Promoting religious liberty abroad has recently become an increasingly central goal of the American public, the Congress and the Administration. There is growing awareness that this vital human rights issue has too often been overlooked, and a growing conviction that core American values -- including respect for religious liberty -- must play proper roles in shaping the U.S. foreign policy agenda. Significant developments include:
- issuance of the July, 1997 State Department report focusing on persecution of Christians;
- formation of the State Advisory Committee on Religious Freedom Abroad, on which two U.S. Catholic Bishops serve, and the issuance of its January, 1997 interim report; a final report is expected later this year;
- passage of country-specific legislation providing for U.S. aid cut-offs and other sanctions triggered either wholly or in part by violations of religious liberty;
- introduction of the Freedom from Religious Persecution Act (Wolf-Specter) which provides for U.S. aid cut-offs and sanctions in cases of egregious violations of religious liberty.
While there is new public attention to religious liberty, this is not a new issue for the U.S. Catholic Bishops. From the Soviet bloc and Latin America in the 1970s and 1980s to China and Sudan today, the Bishops have worked against religious persecution and discrimination, which Pope John Paul II has called "intolerable and unjustifiable violation[s]...of the most fundamental human freedom, that of practicing one's faith openly, which for human beings is their reason for living."
Freedom from Religious Persecution Act (Wolf-Specter). The USCC has expressed support for the revised draft of the House version of the Freedom from Religious Persecution Act (H.R. 2431). As we understand it, the revised draft rightly links U.S. aid to a country's performance on religious liberty, a linkage that the bishops have long urged for the full range of fundamental human rights. As modified to meet our concerns, the bill covers persecution against all believers of all faiths, exempts most humanitarian aid, bans military sales, provides an appropriate waiver and offers limited though welcome relief for some refugees and asylum seekers. The bill represents a modest first step toward stronger action to protect asylum seekers. Retaining the asylum provision is essential for our support of the bill, and we hope that this provision can be expanded to include other categories of persons who are being persecuted.
- The Holy Father's visit last month to Cuba (covered in a separate backgrounder) raises hopes of positive changes in the political climate both in Cuba and in the U.S.
- In Sudan the Khartoum government continues to deny permission for Christians to build churches in the northern part of the country. Adults are sometimes killed for refusal to convert to Islam. Children are taken from their families, educated as Muslims, and sometimes sold into slavery.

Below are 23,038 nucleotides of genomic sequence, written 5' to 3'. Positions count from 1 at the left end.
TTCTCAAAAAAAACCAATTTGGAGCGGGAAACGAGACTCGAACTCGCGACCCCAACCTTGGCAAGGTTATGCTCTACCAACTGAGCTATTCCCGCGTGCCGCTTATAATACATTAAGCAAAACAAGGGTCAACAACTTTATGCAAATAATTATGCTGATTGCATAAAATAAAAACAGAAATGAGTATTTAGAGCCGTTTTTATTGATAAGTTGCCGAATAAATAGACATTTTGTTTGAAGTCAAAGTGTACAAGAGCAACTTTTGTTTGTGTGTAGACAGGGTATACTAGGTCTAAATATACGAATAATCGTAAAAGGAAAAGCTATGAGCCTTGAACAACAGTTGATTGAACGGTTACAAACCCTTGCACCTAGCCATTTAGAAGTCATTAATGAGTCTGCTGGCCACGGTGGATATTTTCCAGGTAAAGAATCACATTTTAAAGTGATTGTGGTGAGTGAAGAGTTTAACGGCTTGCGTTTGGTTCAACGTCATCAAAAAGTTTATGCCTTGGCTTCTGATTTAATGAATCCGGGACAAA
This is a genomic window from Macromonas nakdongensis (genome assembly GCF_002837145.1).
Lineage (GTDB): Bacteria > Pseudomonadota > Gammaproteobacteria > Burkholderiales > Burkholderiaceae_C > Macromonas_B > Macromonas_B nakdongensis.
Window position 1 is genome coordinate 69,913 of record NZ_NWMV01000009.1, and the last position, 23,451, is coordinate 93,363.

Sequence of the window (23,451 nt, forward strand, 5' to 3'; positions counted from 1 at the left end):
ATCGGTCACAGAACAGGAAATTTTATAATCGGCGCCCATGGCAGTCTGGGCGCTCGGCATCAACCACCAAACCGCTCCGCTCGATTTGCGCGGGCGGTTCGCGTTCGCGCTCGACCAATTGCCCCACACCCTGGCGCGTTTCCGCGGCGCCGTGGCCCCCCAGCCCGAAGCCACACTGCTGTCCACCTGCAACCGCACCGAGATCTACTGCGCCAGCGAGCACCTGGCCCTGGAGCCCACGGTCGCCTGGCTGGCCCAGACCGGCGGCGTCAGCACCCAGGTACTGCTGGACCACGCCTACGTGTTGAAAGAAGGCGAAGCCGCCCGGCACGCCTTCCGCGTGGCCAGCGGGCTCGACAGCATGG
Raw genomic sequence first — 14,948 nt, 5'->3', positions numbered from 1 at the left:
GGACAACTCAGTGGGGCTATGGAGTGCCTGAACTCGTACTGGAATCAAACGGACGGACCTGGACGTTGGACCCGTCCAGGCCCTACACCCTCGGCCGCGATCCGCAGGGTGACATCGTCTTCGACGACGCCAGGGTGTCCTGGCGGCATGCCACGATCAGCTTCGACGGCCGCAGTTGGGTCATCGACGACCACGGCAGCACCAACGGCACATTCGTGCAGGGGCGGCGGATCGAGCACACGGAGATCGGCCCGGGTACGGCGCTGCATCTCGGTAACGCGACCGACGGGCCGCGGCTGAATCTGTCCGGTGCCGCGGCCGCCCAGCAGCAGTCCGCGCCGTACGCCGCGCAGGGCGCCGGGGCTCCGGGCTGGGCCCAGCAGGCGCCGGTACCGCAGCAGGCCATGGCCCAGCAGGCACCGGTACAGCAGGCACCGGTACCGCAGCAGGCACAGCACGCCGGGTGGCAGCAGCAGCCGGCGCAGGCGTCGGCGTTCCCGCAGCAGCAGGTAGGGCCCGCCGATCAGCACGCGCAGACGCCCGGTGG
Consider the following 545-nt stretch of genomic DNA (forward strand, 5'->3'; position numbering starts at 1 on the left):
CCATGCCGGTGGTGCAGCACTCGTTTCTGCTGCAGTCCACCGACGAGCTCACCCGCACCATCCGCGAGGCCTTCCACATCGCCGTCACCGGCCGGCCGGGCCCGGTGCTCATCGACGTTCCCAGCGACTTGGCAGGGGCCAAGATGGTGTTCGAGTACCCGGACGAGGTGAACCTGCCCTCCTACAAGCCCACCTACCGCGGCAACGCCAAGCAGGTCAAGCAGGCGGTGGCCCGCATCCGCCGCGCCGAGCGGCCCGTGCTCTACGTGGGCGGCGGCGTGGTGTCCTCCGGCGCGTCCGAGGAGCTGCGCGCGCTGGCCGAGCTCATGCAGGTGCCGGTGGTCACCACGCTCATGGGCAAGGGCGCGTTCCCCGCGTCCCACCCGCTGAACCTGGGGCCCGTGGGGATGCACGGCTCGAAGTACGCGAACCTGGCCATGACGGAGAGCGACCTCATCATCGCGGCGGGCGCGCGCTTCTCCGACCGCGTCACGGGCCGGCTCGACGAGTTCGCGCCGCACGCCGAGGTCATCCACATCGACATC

- In September, Russia enacted a highly restrictive law that discriminates against minority religions (including the Catholic Church) and subjects these religions to arbitrary actions by local and federal officials. In response an American law imposes a partial aid cut-off unless the President certifies that the new law in not being implemented in a discriminatory manner. The USCC has made strong representations to both the U.S. and Russian governments; and has devoted considerable effort to assisting the Catholic Church in Russia in this matter.
- In May, the USCC unsuccessfully opposed renewal of China's most favored nation trade status due to serious violations of religious freedom and other human rights abuses. To assess the religious situation there, Archbishop Theodore McCarrick and two other American religious leaders are now visiting China.
Committee on International Policy, U.S. Catholic Conference, A Season of Prayer for the Persecuted Church (available from USCC)
"Remarks by Rev. Msgr. William P. Fay," Associate General Secretary, U.S. Catholic Conference, Religious Leaders Summit on Religious Persecution, February 4, 1997 (available from USCC)
Fr. Drew Christiansen, S.J., "Written Testimony for a Hearing on Religious Intolerance in Europe Today," Commission on Security and Cooperation in Europe, September 18, 1997 (available from USCC)
U.S. Department of State, Advisory Committee on Religious Freedom Abroad Interim Report (January, 1998) (www.state.gov).
U.S. Department of State, U.S. Policies in Support of Religious Freedom: Focus on Persecution of Christians (July, 1997) (www.state.gov). Gerard F. Powers 202-541-3196 (p)/ 202-541-3199 (f)/ e-mail: firstname.lastname@example.org
John F. Cullinan, SJ 202-541-3445 (p)/ 202-541-3199 (f)/ e-mail: email@example.com